You Will Need:
* A receptacle for the water (I used a cake tin. you could use anything that's OK to put in the freezer - a yoghurt pot, ice-cube tray, dog bowl - whatever)
* A freezer or below freezing conditions outside
*Interesting stuff to freeze into your water. We used sequins, glitter and beads but the possibilities are endless - buttons, little toys, autumn leaves, wild flowers - anything. Although not, say, the hamster. Just saying.
Get your child to pour some water into your container, then add whatever you've chosen to it. For some reason it makes it far more exciting if they're allowed to stir it up.
Let them suggest things to put in the water then talk about how you're going to put it in the freezer (or outside overnight if you're doing this in winter and it's below freezing). Ask questions: What do you think will happen to the mixture? Why? Just before we put ours in the freezer, I made a loop out of ribbon and put half of it in the water so it would freeze inside it and make a hanging loop.
When a suitable amount of time has passed - it only took a couple of hours for ours to freeze, but we left it overnight because I wanted to look at it in the morning. You could do this or put it in the freezer before you go out for a few hours and take it out when you come back home - take it out of the freezer and let your child explore what has happened - encourage them to touch the ice and talk about it. Ask why has it turned into ice? What will happen next? There is so much learning potential in this activity.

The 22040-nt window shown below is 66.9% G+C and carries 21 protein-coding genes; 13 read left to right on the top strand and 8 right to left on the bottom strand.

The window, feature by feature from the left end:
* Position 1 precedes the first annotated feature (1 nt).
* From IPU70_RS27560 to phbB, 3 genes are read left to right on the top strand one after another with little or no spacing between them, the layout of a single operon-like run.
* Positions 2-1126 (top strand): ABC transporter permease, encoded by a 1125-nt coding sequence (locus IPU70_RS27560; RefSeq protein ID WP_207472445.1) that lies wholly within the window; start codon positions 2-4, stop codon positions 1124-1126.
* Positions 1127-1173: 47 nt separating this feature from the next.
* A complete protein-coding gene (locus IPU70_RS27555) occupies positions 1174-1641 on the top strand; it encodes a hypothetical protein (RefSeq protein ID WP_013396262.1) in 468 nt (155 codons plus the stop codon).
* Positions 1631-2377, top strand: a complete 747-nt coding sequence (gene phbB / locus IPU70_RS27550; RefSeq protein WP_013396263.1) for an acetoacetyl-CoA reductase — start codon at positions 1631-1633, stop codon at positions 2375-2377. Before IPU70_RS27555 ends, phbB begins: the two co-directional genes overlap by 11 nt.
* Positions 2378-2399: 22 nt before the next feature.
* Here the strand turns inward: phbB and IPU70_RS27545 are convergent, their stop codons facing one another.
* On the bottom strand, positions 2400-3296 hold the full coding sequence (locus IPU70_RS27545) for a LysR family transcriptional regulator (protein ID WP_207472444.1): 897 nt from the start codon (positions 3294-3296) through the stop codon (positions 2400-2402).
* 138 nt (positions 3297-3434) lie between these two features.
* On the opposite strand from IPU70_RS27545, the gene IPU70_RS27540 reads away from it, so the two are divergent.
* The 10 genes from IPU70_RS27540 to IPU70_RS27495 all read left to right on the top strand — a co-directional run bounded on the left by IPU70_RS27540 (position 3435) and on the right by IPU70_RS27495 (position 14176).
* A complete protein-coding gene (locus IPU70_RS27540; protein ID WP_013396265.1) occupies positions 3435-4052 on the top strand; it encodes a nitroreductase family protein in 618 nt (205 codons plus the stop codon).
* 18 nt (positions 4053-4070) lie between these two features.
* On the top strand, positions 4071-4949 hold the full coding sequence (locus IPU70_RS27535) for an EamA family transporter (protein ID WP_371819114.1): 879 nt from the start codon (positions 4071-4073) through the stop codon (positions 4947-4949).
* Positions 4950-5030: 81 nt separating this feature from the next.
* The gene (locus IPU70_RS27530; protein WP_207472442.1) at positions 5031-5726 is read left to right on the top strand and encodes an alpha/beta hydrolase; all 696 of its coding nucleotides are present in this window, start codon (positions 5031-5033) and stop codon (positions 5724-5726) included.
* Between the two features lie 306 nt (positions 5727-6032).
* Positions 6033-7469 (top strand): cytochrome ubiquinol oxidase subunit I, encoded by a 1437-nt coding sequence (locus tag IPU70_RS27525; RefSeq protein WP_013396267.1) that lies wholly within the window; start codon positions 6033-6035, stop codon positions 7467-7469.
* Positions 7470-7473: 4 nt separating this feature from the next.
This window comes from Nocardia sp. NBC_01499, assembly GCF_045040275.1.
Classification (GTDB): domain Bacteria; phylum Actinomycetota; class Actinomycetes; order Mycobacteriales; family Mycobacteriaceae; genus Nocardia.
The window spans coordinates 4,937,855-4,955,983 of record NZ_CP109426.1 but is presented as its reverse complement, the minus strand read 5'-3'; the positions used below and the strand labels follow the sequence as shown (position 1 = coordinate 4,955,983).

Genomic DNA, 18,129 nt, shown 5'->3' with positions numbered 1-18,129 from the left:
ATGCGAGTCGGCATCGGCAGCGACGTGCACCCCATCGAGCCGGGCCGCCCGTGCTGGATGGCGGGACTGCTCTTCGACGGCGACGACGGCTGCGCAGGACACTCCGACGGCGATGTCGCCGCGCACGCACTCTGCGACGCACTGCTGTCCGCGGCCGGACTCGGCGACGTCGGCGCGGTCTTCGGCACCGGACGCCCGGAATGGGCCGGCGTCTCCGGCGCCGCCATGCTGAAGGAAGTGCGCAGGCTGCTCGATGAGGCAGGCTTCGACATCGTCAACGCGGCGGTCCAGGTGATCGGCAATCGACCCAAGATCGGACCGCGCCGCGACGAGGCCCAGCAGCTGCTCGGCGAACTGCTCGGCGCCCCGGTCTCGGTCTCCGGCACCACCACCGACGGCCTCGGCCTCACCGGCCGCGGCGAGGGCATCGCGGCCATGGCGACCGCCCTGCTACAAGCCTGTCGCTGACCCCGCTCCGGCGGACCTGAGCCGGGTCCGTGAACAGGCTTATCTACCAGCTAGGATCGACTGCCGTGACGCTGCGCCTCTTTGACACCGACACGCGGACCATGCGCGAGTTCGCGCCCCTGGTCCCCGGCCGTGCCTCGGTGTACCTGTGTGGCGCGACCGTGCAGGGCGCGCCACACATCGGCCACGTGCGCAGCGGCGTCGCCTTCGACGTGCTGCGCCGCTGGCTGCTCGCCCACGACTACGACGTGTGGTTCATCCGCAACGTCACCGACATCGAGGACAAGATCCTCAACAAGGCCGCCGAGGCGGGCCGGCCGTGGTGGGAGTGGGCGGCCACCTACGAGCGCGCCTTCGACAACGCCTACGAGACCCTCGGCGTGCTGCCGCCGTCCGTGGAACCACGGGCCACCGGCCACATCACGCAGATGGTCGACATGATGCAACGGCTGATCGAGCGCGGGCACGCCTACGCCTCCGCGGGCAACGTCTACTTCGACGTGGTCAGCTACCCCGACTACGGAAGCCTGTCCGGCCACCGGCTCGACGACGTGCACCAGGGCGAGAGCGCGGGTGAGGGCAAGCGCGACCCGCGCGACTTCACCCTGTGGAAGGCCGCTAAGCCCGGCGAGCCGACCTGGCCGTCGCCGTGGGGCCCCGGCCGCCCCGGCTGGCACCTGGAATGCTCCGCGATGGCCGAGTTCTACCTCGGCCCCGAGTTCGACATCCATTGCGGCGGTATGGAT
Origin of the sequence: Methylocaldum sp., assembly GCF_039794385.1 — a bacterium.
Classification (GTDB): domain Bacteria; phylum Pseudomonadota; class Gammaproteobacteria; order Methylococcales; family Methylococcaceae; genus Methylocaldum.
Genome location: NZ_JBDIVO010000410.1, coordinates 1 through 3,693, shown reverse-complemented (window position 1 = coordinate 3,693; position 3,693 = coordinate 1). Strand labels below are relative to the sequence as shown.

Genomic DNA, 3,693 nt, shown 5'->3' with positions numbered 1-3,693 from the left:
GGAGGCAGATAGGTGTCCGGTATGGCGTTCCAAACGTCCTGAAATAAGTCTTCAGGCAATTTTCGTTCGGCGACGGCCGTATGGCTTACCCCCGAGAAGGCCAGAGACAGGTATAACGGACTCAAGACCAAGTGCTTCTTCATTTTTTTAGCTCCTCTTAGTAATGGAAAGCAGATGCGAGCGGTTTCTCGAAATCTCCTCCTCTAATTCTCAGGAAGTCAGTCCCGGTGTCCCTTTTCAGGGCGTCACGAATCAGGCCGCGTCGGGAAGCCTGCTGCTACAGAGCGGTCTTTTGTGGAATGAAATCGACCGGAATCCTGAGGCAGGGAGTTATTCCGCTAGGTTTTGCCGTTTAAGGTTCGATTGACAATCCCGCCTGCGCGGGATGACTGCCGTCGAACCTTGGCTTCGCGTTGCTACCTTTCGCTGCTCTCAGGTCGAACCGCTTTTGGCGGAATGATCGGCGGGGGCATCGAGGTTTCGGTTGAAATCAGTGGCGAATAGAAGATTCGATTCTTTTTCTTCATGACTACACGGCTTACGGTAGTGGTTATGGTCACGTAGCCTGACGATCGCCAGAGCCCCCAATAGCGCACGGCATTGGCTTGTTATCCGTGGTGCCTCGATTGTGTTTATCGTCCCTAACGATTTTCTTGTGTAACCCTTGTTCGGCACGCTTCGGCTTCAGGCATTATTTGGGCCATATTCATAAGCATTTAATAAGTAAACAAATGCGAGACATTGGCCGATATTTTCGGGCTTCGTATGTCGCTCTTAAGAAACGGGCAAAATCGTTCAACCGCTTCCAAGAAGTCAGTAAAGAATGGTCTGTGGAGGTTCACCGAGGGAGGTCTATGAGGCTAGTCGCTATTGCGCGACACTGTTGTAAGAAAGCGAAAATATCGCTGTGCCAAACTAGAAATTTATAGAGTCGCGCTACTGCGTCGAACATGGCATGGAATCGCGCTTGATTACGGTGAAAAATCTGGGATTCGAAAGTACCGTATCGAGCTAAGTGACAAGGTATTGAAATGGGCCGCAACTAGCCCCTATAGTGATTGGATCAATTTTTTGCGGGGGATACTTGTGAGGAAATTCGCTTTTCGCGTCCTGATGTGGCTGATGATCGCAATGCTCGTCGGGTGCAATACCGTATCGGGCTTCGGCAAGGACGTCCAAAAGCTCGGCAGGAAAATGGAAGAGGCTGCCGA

It will soon melt enough to be taken out of the container, and what you have then is a beautiful, magical looking ice decoration.
On a freezing cold day, these will last until the temperature starts to rise above freezing, at which point they will melt slowly. I'm already imagining Rory and I making a snowman in the back garden with lots of these twinkling in the trees on a snow day.
A great thing about this activity is that if you put something under the melting decoration to catch the sequins etc you can use them again, plus when your toddler has a screaming meltdown when it has melted and disappeared you can make another one but add different things to it or coloured water or make it different in some other way. Ooooh - you could do little cut out paper snowflakes suspended in ice - two activities in one!
On that note, it really is time for me to leave this post as I'm showing my true colours (those of a secret early years education geek), and I feel the need to do something slummy to make up for it. Time for a Pot Noodle.